Andrew Lee, 29, was diagnosed with major depressive disorder seven years ago while he was pursuing his engineering degree. Since his diagnosis, he’s taken a combination of two antidepressants, fluoxetine (Prozac) and bupropion (Wellbutrin), at high doses of 60 milligrams and 300 milligrams respectively, to keep his symptoms at bay. “I’ve always sort of had this idea in my head that the ultimate goal is to be medication-free,” Lee says. “Sometimes I disagree with myself on that."
It doesn’t help when people question his meds. He says some of the most stigmatizing comments he’s received have come not from friends or family, but from healthcare providers. He’s faced judgment from his primary care physicians and pharmacists about his high dose and whether or not it’s appropriate.
“When I get my prescriptions at pharmacies, the pharmacist will say something about the dose, and will make a comment about how I shouldn’t be on this dose, how it’s too high,” Lee says. “And every time I hear something like that, I just think ‘It’s none of your business, it’s not your place to comment on what my dosage is, or what works for me.’ Every time I come out of that situation, I start to second-guess myself, thinking ‘Is this too high? Should I be weaning myself off these drugs?’”
According to a 2017 report from the National Center for Health Statistics, 13 percent of Americans older than 11 said they’d taken an antidepressant in the last month. Of those people, two-thirds took the medications for more than two years, and a quarter took them for at least ten years.
Of course, antidepressants aren’t just for treating depression. “The list is very long for why people take antidepressants,” as Roger McIntyre, a professor of psychiatry and pharmacology at the University of Toronto, and head of the Mood Disorders Psychopharmacology Unit at the University Health Network, explains. It includes anxiety disorders, pain, sleep problems, binge eating, attention-deficit/hyperactivity disorder (ADHD), plus off-label uses.
But when people with depression are using antidepressants for years, or even decades, how long is too long?
McIntyre says "long-term use" (for which there is no specific definition) is appropriate in the right clinical context and with ongoing assessment by a physician, meaning visits typically as often as every three to six months for someone whose condition is stable. “We have multiple-year data—two to three-year data which is randomized and controlled—that demonstrates that if you stay on treatment rather than stopping the treatment or getting switched to placebo, the people who stay on medication have a much better outcome,” he says. “That is, they are less likely to have relapse, and more likely to stay well.”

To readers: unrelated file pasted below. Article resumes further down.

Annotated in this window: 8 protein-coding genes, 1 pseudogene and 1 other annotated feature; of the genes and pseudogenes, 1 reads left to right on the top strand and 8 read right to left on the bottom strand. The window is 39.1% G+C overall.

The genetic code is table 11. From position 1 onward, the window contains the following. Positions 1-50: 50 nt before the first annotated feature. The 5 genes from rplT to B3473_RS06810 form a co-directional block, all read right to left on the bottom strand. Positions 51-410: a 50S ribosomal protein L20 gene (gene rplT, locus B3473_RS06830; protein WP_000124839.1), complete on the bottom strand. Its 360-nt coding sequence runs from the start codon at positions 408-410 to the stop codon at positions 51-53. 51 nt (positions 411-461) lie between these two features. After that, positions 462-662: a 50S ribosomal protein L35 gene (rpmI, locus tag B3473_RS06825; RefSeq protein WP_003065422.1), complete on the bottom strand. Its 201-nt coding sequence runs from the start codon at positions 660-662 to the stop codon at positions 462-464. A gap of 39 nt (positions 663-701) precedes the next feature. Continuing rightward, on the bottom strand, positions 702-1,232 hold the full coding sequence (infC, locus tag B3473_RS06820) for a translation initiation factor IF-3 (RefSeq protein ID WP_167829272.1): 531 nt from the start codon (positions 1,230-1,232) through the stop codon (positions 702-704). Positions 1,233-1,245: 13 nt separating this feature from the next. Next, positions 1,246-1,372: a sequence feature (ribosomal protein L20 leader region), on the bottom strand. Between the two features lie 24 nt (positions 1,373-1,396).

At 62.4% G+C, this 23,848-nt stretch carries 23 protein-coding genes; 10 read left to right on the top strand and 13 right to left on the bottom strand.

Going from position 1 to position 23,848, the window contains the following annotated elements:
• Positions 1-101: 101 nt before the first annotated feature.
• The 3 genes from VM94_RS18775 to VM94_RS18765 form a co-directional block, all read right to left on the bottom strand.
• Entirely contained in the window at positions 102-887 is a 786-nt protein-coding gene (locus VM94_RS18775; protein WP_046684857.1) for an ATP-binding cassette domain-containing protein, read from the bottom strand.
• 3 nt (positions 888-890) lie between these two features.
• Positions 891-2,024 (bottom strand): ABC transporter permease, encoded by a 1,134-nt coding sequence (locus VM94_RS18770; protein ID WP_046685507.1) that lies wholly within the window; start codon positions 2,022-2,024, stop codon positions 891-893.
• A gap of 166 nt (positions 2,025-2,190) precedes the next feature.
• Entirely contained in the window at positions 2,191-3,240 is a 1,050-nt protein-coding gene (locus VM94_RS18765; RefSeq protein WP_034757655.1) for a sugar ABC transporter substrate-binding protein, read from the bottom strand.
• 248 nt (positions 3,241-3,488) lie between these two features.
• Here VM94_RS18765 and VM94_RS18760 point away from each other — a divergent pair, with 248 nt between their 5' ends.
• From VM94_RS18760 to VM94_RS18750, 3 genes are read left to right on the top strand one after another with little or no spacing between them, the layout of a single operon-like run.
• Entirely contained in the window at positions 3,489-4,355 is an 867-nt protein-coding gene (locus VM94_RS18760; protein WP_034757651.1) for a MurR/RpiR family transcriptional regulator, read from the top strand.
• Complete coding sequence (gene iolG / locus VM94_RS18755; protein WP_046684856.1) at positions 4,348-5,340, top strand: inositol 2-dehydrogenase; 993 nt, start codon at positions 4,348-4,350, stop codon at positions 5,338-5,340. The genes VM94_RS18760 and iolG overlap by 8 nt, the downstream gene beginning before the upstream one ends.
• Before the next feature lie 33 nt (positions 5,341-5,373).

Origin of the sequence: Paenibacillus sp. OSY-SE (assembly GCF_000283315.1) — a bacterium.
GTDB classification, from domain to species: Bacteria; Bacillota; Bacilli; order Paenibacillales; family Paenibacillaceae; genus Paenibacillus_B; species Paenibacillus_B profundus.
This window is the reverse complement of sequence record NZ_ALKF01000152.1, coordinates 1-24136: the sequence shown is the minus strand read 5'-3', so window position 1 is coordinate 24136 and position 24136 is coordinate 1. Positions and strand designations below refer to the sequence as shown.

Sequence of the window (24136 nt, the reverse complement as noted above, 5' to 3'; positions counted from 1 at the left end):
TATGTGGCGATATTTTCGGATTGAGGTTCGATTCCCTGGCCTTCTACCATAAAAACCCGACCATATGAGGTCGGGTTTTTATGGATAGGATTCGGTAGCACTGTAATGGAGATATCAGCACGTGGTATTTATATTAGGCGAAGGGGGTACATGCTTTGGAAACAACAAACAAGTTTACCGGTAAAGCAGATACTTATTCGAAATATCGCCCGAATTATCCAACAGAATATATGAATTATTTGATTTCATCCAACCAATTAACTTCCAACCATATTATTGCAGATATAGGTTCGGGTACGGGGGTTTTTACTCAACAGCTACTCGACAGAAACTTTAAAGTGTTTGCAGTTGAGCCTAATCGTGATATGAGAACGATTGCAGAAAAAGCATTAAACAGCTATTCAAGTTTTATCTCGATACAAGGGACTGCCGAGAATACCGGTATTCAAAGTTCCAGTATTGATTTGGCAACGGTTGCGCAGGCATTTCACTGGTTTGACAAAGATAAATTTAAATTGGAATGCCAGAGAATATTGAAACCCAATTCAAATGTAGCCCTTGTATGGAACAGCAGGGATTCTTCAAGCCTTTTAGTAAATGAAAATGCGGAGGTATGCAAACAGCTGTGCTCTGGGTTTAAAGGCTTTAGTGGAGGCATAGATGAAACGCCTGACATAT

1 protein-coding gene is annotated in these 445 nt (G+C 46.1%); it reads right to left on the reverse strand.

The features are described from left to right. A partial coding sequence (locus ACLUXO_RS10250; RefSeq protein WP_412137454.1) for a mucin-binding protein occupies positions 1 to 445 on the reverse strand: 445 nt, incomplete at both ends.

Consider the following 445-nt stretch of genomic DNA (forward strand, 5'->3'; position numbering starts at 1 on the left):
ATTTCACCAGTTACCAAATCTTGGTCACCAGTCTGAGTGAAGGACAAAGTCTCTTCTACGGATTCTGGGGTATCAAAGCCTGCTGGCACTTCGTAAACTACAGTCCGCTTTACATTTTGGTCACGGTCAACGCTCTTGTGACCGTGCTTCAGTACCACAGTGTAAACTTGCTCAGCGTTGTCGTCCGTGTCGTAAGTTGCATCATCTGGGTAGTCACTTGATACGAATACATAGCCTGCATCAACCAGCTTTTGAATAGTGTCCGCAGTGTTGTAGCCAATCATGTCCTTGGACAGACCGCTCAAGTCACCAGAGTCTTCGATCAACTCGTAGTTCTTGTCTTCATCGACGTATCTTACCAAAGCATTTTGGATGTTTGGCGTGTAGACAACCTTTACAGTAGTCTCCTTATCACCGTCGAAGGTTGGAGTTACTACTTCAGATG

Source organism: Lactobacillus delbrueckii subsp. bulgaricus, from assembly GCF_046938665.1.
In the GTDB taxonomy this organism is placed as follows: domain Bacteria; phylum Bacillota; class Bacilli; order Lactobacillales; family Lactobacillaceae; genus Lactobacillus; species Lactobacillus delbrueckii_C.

When it comes to figuring out treatment duration, the main goal is preventing relapse, explains Joshua Nathan, an assistant professor of clinical psychiatry at the University of Illinois at Chicago and president-elect of the Illinois Psychiatric Society. Practice guidelines from the American Psychiatric Association (APA) recommend that for a first depressive episode, people prescribed an antidepressant should stay on their medication for four to nine months after they’ve achieved remission. It can take six to 12 weeks for antidepressants to improve symptoms to the point of remission, and that’s if the medications work for that person, and don’t cause side effects bad enough to make them want to stop.
“After that it’s really about, to some extent, patient preference,” says Nathan, who notes that the risk of relapse increases with each subsequent episode of depression (at baseline, it’s about a 20 percent risk within the first 6 months after remission). “Are you willing to risk another episode in the next, say, five years? Or would you rather stay on the medication? And different people will answer that differently,” Nathan says. “For some people, the depression was bad enough, and they don’t want to take a chance, they had no problems with [the medication], so they don’t mind taking something every day.”
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The APA guidelines recommend multi-year treatment, or a “maintenance phase,” for people with chronic major depressive disorder, or for those who’ve had three or more depressive episodes. Longer treatment is also warranted when the risk of relapse is high, where risk factors include higher severity, persistent depressive symptoms during recovery, earlier age at onset, family history of mental illness, and having another psychiatric or chronic general medical disorder. (Relapse is more likely for people who are still facing stressors or have persisting sleep problems.)